Bill Maher wrote an editorial for the New York Times requesting one day a year when people can evidently say controversial things without accountability.
The answer to whenever another human being annoys you is not “make them go away forever.” We need to learn to coexist, and it’s actually pretty easy to do. For example, I find Rush Limbaugh obnoxious, but I’ve been able to coexist comfortably with him for 20 years by using this simple method: I never listen to his program. The only time I hear him is when I’m at a stoplight next to a pickup truck.
When the lady at Costco gives you a free sample of its new ham pudding and you don’t like it, you spit it into a napkin and keep shopping. You don’t declare a holy war on ham.
I don’t want to live in a country where no one ever says anything that offends anyone.
Where to begin?
First, I never pegged Maher as a pussy but this is really, really weak. It sounds like he wants the latitude to say controversial things without having to face the consequences — the controversy. Yeah, Bill, I want to drink unlimited amounts of alcohol without eventually dying from sclerosis and disease. But, sorry, there are consequences to free speech. We can mostly say anything, but if we step on toes, you can rest assured the toes will shout back.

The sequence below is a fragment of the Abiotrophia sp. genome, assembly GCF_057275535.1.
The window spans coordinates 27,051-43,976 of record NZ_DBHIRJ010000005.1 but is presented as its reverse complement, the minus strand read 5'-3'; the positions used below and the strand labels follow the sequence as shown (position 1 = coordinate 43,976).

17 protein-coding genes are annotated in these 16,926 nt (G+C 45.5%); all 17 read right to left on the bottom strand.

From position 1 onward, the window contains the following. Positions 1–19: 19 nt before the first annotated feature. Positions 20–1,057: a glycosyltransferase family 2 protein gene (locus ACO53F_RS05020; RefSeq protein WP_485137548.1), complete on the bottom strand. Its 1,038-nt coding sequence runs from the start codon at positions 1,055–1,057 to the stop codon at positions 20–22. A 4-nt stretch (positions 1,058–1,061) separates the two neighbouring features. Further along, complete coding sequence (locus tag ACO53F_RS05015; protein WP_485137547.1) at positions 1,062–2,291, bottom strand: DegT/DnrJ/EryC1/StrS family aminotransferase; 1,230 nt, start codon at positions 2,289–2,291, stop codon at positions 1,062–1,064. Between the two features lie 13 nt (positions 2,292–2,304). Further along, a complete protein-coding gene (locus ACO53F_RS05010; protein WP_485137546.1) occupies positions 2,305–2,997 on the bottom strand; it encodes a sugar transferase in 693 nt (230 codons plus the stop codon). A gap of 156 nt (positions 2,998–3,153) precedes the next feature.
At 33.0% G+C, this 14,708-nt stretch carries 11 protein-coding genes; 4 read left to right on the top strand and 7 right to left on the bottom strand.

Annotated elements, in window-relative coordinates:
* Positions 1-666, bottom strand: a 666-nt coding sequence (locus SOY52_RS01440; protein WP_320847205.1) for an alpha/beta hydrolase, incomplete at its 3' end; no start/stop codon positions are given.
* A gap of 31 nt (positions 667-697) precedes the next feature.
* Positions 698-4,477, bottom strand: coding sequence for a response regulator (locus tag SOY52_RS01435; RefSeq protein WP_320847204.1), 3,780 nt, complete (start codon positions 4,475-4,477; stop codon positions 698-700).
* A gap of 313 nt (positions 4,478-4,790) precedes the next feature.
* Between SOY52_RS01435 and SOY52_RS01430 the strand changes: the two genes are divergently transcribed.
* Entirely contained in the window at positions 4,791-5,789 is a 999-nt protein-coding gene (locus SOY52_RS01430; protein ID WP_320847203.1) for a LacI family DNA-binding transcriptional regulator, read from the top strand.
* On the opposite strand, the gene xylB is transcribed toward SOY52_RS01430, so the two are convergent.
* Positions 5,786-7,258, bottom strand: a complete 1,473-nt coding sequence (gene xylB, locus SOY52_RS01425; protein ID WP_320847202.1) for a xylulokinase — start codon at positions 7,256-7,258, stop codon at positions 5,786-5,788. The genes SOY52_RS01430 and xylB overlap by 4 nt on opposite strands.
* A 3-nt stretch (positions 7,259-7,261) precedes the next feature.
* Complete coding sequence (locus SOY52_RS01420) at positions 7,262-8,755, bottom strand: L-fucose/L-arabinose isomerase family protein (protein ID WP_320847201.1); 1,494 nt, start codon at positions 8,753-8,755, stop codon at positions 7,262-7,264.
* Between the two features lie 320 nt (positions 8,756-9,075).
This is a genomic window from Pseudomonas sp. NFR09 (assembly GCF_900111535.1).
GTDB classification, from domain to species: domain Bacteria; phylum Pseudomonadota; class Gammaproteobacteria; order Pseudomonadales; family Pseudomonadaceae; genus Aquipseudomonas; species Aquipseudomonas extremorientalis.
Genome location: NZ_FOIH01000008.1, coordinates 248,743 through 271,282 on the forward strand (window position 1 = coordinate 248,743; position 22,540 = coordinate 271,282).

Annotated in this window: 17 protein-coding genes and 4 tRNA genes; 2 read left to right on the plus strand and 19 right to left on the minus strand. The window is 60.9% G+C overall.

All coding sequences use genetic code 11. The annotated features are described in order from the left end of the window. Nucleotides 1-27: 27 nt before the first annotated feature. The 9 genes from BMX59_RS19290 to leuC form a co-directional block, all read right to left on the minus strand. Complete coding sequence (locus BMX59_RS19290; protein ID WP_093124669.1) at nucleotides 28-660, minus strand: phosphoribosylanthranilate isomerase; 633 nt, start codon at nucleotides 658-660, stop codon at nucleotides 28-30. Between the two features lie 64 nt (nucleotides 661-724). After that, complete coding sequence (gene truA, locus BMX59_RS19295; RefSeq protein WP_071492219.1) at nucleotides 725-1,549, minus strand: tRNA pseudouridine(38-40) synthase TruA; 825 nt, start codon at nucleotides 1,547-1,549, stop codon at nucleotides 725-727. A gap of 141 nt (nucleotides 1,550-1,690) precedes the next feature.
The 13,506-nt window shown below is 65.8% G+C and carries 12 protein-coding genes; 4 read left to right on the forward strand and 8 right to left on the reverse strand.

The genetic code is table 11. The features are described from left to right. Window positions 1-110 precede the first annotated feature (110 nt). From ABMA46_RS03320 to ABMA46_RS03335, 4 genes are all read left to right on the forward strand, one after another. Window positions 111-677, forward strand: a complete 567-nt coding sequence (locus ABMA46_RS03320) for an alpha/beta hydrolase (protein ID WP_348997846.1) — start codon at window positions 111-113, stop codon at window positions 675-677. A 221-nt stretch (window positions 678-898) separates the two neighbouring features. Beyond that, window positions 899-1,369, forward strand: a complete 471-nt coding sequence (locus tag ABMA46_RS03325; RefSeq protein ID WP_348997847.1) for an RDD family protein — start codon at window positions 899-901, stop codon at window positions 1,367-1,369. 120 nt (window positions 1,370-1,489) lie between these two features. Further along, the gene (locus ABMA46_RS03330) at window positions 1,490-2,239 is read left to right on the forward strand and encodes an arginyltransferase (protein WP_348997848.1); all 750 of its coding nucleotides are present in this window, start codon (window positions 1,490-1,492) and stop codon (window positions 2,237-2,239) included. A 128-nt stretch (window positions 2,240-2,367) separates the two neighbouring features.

As for the lame ham pudding metaphor, the more appropriate metaphor in the case of Limbaugh, who is providing PR cover for heinous and misogynistic Republican laws, would be to say the ham pudding is poisonous and people are going to get hurt unless we stop the ham lady from passing out tainted ham. It’s not that the ham simply tastes bad. It’s harmful. Limbaugh’s words are egging on Republican anti-choice, anti-contraception laws. That’s not just obnoxious — it’s harmful to women. It’s endlessly frustrating that a smart guy like Maher doesn’t see this distinction. (And I repeat: I really like Maher, which is one of several reasons why this pisses me off so much.)
Further, smart people know where to draw the line and how far to carry backlash. Backlash against Limbaugh is proportional to 20 years of racist and misogynistic remarks in a political forum. Janet Jackson’s nipple? Way, way, waaaay overblown backlash. Either way, if you deliberately engage in controversy, a free society is allowed, and in some cases obligated, to respond. There are no free rides. Likewise, if Maher wants to challenge me because I called him a pussy here, fine. I’ll be happy to debate his points.
Limbaugh isn’t going anywhere. He will never be fired. We can only hope his influence will be marginalized. Ignoring him won’t make that happen. Maher hasn’t ignored things he finds offensive about religion or the religious right. Instead he invested his time and effort into creating an entire film about it. He hasn’t ignored things he finds offensive about the treatment of animals. Instead he served on the PETA board — one of the most radical boycott-driven groups in the world. And his entire career on television has been about speaking out against wrongheaded policies and people.
So, Bill, if you want an America without backlash against dangerous or stupid people… you first.